Around the World in Eighty Days (book)

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Around the World in Eighty Days (French: Le tour du monde en quatre-vingts jours) is a classic adventure novel by the French writer Jules Verne, first published in 1873. In the story, Phileas Fogg of London and his newly employed French valet Passepartout attempt to circumnavigate the world in 80 days on a £20,000 wager (equal to £1,324,289 today) set by his friends at the Reform Club.

Contents

Plot summary

The story starts in London on October 2, 1872. Phileas Fogg is a rich English nobleman bachelor living in solitude at Number 7 Savile Row, Burlington Gardens. Despite his wealth, which is £40,000 (equal to £2,648,577 today), Mr. Fogg, whose countenance is described as "repose in action", lives a modest life with habits carried out with mathematical precision. Very little can be said about Mr. Fogg's social life other than that he is a member of the Reform Club. Having dismissed his former valet, James Foster, for bringing him shaving water at 84 °F (29 °C) instead of 86 °F (30 °C), Mr. Fogg hires a Frenchman by the name of Jean Passepartout, who is about 30 years old, as a replacement.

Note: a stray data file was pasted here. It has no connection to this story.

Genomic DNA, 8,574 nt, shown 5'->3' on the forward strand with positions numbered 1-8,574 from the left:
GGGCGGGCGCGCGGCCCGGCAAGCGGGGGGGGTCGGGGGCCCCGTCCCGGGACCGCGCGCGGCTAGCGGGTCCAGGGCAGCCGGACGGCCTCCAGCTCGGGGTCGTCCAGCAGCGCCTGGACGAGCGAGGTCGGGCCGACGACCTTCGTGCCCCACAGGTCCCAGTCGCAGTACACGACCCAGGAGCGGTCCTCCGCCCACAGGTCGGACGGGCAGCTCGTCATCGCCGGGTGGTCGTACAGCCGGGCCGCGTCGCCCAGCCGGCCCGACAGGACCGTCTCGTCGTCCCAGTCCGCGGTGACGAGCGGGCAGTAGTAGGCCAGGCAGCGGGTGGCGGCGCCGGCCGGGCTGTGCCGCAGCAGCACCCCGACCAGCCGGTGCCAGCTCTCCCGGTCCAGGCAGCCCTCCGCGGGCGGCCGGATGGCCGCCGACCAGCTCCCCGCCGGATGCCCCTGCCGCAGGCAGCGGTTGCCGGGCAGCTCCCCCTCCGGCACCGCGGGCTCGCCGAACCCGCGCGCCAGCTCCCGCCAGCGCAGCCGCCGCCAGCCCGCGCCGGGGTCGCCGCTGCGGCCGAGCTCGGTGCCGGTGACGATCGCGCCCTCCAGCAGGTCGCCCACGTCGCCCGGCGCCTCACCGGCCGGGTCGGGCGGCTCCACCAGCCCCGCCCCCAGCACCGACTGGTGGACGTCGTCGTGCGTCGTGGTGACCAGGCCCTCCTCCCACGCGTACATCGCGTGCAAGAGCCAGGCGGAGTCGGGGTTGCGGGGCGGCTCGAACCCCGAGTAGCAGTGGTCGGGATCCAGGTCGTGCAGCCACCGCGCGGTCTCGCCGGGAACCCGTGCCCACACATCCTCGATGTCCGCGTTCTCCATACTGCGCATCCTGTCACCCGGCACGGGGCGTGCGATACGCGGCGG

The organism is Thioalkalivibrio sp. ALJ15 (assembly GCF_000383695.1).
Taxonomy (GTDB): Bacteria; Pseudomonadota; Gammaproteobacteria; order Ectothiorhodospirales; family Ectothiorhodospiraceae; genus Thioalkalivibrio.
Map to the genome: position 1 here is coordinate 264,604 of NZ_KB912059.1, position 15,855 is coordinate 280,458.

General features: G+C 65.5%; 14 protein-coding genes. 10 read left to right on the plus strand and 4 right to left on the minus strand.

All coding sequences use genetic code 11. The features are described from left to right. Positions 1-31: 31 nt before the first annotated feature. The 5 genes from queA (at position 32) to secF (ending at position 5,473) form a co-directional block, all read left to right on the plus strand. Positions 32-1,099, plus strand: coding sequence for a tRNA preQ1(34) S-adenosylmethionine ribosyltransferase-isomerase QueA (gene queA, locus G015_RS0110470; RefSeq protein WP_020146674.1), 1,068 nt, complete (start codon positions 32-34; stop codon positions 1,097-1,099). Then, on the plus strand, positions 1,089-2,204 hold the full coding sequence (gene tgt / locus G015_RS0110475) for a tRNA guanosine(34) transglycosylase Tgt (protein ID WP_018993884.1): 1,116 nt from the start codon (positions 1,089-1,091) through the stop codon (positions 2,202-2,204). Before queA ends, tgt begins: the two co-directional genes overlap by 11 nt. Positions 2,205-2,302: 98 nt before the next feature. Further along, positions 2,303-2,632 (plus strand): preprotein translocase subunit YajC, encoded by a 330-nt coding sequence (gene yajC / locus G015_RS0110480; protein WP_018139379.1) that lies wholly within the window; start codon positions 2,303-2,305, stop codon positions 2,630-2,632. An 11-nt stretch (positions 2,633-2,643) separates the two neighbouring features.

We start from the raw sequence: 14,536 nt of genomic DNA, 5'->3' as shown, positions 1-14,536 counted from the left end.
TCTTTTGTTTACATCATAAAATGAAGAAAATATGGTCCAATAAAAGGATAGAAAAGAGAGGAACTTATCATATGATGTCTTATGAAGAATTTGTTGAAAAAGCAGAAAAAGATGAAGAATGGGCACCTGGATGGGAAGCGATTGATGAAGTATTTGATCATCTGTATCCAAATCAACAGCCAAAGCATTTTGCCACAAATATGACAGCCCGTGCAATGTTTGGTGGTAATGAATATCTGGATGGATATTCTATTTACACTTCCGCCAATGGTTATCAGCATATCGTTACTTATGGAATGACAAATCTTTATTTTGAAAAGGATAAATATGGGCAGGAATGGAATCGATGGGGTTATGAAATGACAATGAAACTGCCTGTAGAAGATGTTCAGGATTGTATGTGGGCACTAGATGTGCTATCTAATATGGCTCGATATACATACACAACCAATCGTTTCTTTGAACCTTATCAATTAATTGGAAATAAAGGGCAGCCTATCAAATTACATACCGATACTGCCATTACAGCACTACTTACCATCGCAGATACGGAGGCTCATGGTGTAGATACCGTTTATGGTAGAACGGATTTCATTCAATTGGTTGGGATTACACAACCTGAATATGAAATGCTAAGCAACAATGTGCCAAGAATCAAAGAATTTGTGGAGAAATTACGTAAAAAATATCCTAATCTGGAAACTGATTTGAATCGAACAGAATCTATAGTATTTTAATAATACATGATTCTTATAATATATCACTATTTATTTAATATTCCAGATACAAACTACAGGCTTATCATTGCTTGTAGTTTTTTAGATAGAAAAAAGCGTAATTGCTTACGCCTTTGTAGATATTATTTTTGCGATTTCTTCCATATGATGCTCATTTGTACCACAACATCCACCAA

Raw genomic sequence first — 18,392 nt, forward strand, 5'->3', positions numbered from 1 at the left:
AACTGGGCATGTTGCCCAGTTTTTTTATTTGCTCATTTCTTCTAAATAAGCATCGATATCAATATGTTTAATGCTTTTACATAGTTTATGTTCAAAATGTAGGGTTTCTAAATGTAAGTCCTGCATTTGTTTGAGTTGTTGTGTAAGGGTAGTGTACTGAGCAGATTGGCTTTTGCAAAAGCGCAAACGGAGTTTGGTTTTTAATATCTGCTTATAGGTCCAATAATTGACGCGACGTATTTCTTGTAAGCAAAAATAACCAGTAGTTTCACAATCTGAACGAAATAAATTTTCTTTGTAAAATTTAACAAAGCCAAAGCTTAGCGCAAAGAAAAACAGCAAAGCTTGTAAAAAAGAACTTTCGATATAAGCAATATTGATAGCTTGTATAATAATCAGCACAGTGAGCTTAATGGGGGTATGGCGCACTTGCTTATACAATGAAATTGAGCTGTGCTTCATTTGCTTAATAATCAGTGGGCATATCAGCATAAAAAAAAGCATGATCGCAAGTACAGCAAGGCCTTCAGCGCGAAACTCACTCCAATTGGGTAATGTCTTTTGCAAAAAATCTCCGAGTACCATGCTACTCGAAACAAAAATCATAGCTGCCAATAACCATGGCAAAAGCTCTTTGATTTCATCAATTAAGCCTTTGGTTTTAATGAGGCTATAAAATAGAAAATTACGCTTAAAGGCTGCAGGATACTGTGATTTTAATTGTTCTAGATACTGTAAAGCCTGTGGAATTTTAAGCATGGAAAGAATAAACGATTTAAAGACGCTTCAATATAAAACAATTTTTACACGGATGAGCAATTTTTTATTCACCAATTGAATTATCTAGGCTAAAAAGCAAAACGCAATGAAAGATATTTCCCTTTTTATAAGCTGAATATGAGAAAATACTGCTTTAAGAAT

Later, on that day, in the Reform Club, Fogg gets involved in an argument over an article in The Daily Telegraph, stating that with the opening of a new railway section in India, it is now possible to travel around the world in 80 days. He accepts a wager for £20,000 from his fellow club members, which he will receive if he makes it around the world in 80 days. Accompanied by Monsieur Passepartout, he leaves London by train at 8:45 P.M. on October 2, 1872, and thus is due back at the Reform Club at the same time 80 days later, on December 21.

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